At the same time, upward pressure from individuals changing their habits and civil society campaigns force businesses to provide the non-polluting products that consumers demand.

Praising India’s commitment to eliminate single-use plastic by 2022, the UN Environment acting chief said: “India’s announcement that it will eliminate all single-use plastic in the country by 2022 is a tremendous move by the government.”

“This unprecedented action will reduce plastic waste from 1.3 billion people in the fastest growing economy in the world. India is setting the bar high with this bold announcement.”

On World Environment Day on June 6, 2018, India pledged to eliminate all single-use plastic items like carry bags, straws and water bottles by 2022, the year coinciding with 75 years of the country’s independence.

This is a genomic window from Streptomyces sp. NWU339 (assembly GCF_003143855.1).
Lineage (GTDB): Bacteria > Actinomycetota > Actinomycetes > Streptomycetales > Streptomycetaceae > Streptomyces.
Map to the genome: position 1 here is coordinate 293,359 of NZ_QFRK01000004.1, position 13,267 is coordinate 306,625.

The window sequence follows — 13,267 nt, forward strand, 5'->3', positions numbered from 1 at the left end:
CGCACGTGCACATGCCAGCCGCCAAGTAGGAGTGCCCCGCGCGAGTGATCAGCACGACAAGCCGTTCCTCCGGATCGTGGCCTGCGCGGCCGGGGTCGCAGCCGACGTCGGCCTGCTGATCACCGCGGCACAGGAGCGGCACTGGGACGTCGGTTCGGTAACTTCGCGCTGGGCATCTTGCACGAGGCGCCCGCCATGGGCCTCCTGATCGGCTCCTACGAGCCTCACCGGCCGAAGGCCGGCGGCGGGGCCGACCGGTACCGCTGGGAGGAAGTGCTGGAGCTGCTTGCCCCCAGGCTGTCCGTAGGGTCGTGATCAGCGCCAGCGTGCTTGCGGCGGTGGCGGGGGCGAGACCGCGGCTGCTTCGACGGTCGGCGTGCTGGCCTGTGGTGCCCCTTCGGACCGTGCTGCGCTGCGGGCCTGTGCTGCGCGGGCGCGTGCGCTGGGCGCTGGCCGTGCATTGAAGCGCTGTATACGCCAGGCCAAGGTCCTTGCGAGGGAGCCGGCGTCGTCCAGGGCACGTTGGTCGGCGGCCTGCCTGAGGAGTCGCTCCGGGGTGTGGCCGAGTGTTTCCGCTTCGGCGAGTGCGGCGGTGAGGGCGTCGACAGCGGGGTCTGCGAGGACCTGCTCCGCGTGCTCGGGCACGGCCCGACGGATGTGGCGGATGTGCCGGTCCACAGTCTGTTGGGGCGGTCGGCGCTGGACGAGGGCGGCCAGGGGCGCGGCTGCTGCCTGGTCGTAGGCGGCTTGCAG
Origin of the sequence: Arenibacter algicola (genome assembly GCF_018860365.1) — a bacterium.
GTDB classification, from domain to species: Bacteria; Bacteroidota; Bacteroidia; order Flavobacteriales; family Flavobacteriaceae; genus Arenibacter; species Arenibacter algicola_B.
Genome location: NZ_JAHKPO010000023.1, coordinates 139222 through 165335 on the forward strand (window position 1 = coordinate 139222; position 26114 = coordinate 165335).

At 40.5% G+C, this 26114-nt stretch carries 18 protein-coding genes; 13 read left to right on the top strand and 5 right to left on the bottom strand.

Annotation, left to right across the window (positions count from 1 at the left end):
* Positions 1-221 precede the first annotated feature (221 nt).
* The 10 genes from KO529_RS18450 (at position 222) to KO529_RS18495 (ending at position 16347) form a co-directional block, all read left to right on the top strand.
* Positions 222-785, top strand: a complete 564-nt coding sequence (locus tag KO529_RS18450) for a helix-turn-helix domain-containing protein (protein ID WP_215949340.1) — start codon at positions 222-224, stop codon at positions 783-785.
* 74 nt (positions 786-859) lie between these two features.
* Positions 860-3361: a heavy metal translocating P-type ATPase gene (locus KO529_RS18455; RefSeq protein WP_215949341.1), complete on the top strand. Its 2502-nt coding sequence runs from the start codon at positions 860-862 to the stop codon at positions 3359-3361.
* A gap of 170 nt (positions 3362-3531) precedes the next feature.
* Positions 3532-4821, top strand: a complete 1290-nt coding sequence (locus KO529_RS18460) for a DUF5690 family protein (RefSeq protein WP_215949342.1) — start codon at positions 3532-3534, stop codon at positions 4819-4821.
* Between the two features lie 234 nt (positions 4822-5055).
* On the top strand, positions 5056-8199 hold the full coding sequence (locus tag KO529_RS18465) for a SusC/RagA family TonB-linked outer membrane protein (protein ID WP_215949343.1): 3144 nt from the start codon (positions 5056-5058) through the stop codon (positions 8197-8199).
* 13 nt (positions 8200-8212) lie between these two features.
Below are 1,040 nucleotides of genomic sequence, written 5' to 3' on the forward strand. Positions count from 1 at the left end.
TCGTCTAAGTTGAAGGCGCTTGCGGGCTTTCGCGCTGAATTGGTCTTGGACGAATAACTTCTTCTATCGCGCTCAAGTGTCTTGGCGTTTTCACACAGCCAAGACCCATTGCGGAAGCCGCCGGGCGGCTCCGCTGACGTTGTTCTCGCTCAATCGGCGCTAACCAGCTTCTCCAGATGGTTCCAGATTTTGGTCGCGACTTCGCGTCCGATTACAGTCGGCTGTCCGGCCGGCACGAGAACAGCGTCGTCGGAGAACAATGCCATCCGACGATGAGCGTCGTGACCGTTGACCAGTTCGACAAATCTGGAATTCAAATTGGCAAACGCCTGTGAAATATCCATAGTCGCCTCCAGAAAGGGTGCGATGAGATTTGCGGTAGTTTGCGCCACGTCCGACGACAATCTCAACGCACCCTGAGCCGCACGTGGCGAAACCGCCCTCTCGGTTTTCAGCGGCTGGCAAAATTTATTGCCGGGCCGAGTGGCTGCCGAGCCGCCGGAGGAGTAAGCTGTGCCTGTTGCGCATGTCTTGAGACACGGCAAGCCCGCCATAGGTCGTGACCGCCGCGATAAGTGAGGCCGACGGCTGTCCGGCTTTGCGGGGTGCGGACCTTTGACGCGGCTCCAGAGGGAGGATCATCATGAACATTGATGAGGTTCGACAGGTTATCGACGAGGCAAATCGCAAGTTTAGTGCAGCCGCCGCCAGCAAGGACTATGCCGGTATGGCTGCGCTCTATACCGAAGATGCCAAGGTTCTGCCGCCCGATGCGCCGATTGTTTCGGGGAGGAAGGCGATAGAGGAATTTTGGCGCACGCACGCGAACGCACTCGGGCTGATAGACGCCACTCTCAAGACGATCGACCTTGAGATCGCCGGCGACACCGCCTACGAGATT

The annual average per capita consumption of plastic in India is at 11 kg as against global average of 28 kg.

Single-use plastic ban and improving recycling technology are simply two tools in the same toolbox.

“There is no one answer to environmental challenges like this, and we need a comprehensive approach. For example, the UN Environment recently announced a project with Japan that will identify sources of plastic pollution in the Ganga river.

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This is innovation in many forms, not just gleaming new technology like electric vehicles. VOA

“This is the first time such a survey will have ever been done, and the knowledge we gain will help us better understand the problem. We need to be working across all areas. Every technological, scientific social and policy innovation is a welcome addition to domestic and global efforts to beat plastic pollution,” an optimistic Msuya said.

On smog becoming an annual affair in New Delhi every winter, she said Indian cities, like a number of others around the world, are suffering from poor air quality.